and environmentally-friendly alternative to their customers.
Although this technology is not new, current energy pricing and
the fear of continued dependence on fossil fuels are driving efforts
to utilize alternative and renewable energy sources, such as ground
source heat. Ground source heat is clean, renewable and readily
The three-day workshop will be led by two Gwinnett Tech instructors
accredited to teach this technology, who have more than 50 years
of combined experience. The course is designed for GSHP developers,
architects, installers, HVAC contractors, trenching/drilling contractors,
and others interested in this innovative technology.
Gwinnett Tech offers a hands-on approach to training made possible
by access to two fully functional labs. Equipment and systems from
multiple manufacturers are used so participants are familiar with
a broad range of the products available.
Upon successful completion of the workshop, students are prepared
to take the International Ground Source Heat Pump Association (IGSHPA)
installer's exam to earn accreditation as an installer for GSHP
systems. Participants that successfully complete this course and
the exam will earn a three-year membership/accreditation with IGSHPA.
The course cost of $898 includes the three-year membership fee,
the final exam testing fee, the IGSHPA study guide, and the IGSHPA
text book developed for this program.
For more information on the Ground Source Heat Pump (GSHP) Accredited
Installer Training course, call 770-995-9697 or register online
Braselton seeks vendors
for Antique and Holiday Festival
Organizers of the October 25-26 Braselton Antique and Holiday Festival
are seeking vendors.
Staged in the Braselton Park, the semi-annual event draws thousands
of visitors and festival patrons. It will feature a variety of antiques,
holiday arts and crafts and fall/winter gardening and floral displays.
Vendors may contact Richard Orcutt at 706.824-7204 for additional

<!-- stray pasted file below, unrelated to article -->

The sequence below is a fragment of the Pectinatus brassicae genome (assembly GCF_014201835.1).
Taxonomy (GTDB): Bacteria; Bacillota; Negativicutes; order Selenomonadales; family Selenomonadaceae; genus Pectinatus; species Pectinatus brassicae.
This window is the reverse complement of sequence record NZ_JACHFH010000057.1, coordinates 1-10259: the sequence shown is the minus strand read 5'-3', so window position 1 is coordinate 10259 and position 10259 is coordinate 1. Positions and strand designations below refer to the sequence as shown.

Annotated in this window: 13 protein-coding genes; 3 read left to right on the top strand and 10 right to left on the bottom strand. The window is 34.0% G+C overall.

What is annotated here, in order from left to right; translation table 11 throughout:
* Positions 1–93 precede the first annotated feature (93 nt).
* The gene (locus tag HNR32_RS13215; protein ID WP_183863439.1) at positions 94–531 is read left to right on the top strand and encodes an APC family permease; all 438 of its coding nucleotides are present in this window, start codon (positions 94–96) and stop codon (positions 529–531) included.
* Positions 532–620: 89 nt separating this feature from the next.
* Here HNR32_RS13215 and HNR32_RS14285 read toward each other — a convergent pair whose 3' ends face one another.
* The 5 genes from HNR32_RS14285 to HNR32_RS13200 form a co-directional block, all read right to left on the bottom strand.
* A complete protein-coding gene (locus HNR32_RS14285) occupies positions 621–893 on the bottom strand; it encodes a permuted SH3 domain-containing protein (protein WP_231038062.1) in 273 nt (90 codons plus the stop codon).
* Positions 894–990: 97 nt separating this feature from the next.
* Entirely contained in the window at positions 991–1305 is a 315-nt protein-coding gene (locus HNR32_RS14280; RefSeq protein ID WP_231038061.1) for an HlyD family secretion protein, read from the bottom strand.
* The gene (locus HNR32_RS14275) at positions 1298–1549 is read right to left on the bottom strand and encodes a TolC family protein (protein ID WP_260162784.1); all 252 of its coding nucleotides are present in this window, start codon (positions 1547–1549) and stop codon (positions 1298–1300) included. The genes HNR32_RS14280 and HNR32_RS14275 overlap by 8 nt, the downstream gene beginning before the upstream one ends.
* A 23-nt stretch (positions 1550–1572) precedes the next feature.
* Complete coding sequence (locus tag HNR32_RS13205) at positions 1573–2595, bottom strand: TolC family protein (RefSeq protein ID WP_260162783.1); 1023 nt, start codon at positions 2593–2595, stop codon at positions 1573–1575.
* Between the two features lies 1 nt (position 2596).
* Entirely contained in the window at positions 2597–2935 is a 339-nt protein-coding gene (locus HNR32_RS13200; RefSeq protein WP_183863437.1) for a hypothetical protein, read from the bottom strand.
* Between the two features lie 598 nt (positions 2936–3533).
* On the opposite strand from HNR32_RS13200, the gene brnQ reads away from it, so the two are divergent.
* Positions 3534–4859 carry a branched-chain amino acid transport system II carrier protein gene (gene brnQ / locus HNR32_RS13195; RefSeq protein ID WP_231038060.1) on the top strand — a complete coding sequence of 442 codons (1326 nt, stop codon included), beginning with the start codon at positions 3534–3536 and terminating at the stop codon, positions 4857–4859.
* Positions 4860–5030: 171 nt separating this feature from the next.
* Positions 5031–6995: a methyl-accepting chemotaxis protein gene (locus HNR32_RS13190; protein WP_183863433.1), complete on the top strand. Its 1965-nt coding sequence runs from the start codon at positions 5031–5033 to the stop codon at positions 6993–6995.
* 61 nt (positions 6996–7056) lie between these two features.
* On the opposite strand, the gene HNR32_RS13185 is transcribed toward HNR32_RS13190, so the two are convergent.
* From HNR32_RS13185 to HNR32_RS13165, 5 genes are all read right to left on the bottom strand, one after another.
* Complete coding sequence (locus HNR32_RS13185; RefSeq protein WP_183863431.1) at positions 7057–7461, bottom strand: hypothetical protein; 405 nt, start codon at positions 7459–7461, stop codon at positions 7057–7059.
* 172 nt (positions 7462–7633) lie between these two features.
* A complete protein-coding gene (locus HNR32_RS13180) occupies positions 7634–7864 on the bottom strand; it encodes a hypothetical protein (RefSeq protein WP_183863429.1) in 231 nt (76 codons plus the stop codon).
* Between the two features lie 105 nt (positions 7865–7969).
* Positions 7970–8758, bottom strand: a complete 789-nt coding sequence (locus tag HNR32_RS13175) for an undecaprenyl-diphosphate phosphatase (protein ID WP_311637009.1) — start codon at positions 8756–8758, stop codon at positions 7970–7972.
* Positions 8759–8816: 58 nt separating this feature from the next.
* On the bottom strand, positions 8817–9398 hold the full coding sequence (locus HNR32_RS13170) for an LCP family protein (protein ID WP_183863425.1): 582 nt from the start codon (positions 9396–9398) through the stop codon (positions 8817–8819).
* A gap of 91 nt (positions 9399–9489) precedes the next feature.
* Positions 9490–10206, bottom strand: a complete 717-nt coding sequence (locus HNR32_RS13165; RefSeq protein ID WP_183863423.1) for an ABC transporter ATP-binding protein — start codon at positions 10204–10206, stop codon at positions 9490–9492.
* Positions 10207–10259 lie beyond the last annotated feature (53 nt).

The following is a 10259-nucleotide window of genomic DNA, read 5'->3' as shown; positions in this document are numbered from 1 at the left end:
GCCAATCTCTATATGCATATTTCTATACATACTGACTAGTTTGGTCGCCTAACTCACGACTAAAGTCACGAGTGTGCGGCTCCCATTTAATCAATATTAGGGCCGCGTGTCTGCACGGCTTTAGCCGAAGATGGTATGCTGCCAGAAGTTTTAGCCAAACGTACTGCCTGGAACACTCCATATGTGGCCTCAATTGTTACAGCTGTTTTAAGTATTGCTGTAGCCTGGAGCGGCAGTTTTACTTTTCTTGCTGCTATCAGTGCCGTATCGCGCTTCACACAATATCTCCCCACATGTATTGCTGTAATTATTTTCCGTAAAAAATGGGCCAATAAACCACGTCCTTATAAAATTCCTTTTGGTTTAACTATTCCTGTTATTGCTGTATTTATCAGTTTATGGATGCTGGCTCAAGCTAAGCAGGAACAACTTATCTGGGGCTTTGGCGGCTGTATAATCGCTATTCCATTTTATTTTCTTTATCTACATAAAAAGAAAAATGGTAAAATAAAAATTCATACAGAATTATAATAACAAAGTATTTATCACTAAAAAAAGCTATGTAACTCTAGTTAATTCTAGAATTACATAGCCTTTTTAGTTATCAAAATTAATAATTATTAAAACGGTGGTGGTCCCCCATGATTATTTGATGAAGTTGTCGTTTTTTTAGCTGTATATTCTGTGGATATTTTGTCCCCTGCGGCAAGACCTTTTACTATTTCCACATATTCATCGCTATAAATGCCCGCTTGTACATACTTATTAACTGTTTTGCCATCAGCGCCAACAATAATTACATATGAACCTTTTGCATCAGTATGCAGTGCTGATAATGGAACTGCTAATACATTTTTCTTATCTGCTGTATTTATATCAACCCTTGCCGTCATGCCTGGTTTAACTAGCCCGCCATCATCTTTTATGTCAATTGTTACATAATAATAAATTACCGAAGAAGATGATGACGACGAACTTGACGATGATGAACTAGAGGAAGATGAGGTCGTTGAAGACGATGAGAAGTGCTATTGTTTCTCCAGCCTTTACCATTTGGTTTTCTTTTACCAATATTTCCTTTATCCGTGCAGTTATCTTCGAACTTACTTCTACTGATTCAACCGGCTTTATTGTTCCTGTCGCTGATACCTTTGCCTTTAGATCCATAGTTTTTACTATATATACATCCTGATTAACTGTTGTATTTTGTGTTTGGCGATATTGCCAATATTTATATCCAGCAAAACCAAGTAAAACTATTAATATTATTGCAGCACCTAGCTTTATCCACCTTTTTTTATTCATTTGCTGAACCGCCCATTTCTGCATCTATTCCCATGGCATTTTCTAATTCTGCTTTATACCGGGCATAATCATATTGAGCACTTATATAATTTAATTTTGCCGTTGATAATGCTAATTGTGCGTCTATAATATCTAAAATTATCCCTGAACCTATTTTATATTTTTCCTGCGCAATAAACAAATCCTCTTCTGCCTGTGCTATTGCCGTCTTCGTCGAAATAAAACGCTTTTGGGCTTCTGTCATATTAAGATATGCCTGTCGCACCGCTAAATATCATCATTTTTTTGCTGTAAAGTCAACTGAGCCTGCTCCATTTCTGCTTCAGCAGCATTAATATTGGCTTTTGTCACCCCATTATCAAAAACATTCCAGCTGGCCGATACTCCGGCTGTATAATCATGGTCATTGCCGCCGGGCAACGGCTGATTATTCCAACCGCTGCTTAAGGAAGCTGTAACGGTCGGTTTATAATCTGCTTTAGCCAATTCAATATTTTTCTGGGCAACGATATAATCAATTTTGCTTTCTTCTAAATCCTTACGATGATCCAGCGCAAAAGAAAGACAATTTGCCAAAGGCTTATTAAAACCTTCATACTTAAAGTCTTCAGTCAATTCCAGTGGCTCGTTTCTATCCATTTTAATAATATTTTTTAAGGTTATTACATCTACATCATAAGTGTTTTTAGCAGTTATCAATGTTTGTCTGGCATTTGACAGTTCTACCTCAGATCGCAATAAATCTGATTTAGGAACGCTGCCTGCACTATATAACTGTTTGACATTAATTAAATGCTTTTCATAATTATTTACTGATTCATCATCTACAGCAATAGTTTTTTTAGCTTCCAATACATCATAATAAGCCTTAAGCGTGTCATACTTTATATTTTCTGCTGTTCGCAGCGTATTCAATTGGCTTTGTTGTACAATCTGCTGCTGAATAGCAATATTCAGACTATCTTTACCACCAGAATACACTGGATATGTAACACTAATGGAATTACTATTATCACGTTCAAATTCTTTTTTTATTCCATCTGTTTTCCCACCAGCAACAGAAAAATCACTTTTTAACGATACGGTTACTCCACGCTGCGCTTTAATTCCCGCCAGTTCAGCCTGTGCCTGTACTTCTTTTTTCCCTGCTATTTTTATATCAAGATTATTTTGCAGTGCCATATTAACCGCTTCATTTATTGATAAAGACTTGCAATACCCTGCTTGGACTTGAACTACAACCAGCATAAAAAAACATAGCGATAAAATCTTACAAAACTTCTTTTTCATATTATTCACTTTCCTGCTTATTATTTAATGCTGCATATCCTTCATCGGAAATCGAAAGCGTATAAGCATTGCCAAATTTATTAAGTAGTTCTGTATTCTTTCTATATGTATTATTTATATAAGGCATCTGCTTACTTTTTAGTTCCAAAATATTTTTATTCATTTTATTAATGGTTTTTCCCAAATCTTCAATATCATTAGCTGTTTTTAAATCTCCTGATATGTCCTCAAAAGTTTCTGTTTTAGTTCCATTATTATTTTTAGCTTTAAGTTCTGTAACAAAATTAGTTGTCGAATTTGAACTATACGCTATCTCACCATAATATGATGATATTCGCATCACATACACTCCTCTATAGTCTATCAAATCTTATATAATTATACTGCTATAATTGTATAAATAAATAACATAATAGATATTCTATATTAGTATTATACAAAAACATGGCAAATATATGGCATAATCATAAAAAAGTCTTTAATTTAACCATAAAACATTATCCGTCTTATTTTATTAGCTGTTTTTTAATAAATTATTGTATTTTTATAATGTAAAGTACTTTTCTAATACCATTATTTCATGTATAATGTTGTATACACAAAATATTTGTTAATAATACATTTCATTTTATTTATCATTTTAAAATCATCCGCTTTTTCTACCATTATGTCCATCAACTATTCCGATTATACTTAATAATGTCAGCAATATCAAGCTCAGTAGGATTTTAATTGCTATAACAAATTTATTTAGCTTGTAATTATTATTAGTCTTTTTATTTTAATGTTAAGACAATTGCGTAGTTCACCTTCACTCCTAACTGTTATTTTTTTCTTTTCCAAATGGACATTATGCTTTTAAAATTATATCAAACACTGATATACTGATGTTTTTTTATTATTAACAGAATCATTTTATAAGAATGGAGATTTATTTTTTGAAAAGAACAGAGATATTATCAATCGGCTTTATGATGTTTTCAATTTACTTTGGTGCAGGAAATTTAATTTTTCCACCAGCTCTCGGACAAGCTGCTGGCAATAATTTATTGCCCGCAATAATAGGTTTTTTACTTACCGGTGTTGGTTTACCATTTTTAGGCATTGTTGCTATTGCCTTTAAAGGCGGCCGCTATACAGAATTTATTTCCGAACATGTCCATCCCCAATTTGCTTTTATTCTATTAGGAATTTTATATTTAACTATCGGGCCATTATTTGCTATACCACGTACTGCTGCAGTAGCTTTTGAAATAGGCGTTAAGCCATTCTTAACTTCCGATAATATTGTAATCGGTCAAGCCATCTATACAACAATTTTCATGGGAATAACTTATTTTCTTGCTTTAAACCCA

- An invitation: What
Web sites, books or restaurants have you enjoyed? Send us your
best recent visit to a restaurant or most recent book you have
read along with a short paragraph as to why you liked it, plus
what book you plan to read next. --eeb
Award for Humanities began in 1986
The State of Georgia inaugurated the Governor's
Awards for the Humanities in 1986. Through the initiative of
Governor Joe Frank Harris, the Georgia Humanities Council was designated
as the convener and organizer of this annual event, which recognizes
outstanding contributions to the humanities. Georgia's program is
among the first of its kind in the nation.
Spalding and Harris
Georgia's governor's awards also are occasion for the presentation
of the Annual Humanities Lecture, delivered before a public audience
in Atlanta. Past speakers include poet laureates David Bottoms and
Bettie Sellers, historians Dan Carter, James Cobb, and Phinizy Spalding,
theologian Robert Franklin, National Endowment for the Humanities
chairman William Ferris, literary scholar Virginia Spencer Carr,
and other distinguished thinkers and writers.
Since the inception of the Governor's Awards in the Humanities,
161 Georgians and 34 institutions have been recognized for their
contributions to the enrichment and diffusion of ideas among the
people of Georgia. Recipient institutions include museums, historical
societies, libraries, foundations, businesses, journals, media,
and programs. The governor's award recognizes institutions for the
scope and cumulative impact of their work, their exemplary efforts
to promote greater public awareness and appreciation of the humanities,
and their service to Georgia's communities and the state.
Institutional award winners include the Massie Heritage Center
in Savannah, Augusta Museum of History, Historic Augusta, the Georgia
Sea Island Singers, and the Chattahoochee Review. The Governor's
Awards in the Humanities is a unique way of bringing recognition
to the often "unsung heroes" in Georgia's communities,
those who rarely seek attention for their efforts; but because of
these efforts, the lives of Georgia's citizens are enriched.
Sometimes, the best
ones you really never know about
"The height of cleverness is being able to conceal it."
-- French writer and moralist Frantois, Duc de La Rochefoucauld,
1613-1680), via Roy McCreary, Dacula